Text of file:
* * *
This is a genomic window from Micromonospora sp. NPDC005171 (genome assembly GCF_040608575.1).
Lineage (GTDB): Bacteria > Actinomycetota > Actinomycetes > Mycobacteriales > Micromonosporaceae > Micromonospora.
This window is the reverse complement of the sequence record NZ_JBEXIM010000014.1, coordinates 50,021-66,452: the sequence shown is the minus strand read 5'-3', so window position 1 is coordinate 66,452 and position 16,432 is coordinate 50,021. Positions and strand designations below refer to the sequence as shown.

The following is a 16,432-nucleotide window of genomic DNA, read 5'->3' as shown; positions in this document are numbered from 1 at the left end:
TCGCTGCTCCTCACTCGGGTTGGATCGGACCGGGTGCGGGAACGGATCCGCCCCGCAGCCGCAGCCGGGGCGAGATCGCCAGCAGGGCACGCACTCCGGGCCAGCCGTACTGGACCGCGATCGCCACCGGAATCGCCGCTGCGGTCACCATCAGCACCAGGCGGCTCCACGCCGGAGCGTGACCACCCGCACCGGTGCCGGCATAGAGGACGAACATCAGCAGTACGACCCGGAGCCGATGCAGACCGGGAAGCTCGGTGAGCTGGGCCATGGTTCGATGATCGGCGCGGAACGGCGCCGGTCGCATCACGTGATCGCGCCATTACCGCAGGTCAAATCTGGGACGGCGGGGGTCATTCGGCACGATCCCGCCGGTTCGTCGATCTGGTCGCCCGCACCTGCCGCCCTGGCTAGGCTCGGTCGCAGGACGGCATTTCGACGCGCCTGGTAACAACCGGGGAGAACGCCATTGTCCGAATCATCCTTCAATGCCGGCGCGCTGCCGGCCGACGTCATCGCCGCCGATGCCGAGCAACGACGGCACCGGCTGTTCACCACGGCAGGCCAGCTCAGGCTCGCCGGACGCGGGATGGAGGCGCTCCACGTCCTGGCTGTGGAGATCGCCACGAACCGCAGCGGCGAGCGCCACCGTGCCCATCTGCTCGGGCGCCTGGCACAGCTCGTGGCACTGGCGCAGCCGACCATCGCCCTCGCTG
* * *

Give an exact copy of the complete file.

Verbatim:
This is a genomic window from Micromonospora sp. NPDC005171 (genome assembly GCF_040608575.1).
Lineage (GTDB): Bacteria > Actinomycetota > Actinomycetes > Mycobacteriales > Micromonosporaceae > Micromonospora.
This window is the reverse complement of the sequence record NZ_JBEXIM010000014.1, coordinates 50,021-66,452: the sequence shown is the minus strand read 5'-3', so window position 1 is coordinate 66,452 and position 16,432 is coordinate 50,021. Positions and strand designations below refer to the sequence as shown.

The following is a 16,432-nucleotide window of genomic DNA, read 5'->3' as shown; positions in this document are numbered from 1 at the left end:
TCGCTGCTCCTCACTCGGGTTGGATCGGACCGGGTGCGGGAACGGATCCGCCCCGCAGCCGCAGCCGGGGCGAGATCGCCAGCAGGGCACGCACTCCGGGCCAGCCGTACTGGACCGCGATCGCCACCGGAATCGCCGCTGCGGTCACCATCAGCACCAGGCGGCTCCACGCCGGAGCGTGACCACCCGCACCGGTGCCGGCATAGAGGACGAACATCAGCAGTACGACCCGGAGCCGATGCAGACCGGGAAGCTCGGTGAGCTGGGCCATGGTTCGATGATCGGCGCGGAACGGCGCCGGTCGCATCACGTGATCGCGCCATTACCGCAGGTCAAATCTGGGACGGCGGGGGTCATTCGGCACGATCCCGCCGGTTCGTCGATCTGGTCGCCCGCACCTGCCGCCCTGGCTAGGCTCGGTCGCAGGACGGCATTTCGACGCGCCTGGTAACAACCGGGGAGAACGCCATTGTCCGAATCATCCTTCAATGCCGGCGCGCTGCCGGCCGACGTCATCGCCGCCGATGCCGAGCAACGACGGCACCGGCTGTTCACCACGGCAGGCCAGCTCAGGCTCGCCGGACGCGGGATGGAGGCGCTCCACGTCCTGGCTGTGGAGATCGCCACGAACCGCAGCGGCGAGCGCCACCGTGCCCATCTGCTCGGGCGCCTGGCACAGCTCGTGGCACTGGCGCAGCCGACCATCGCCCTCGCTG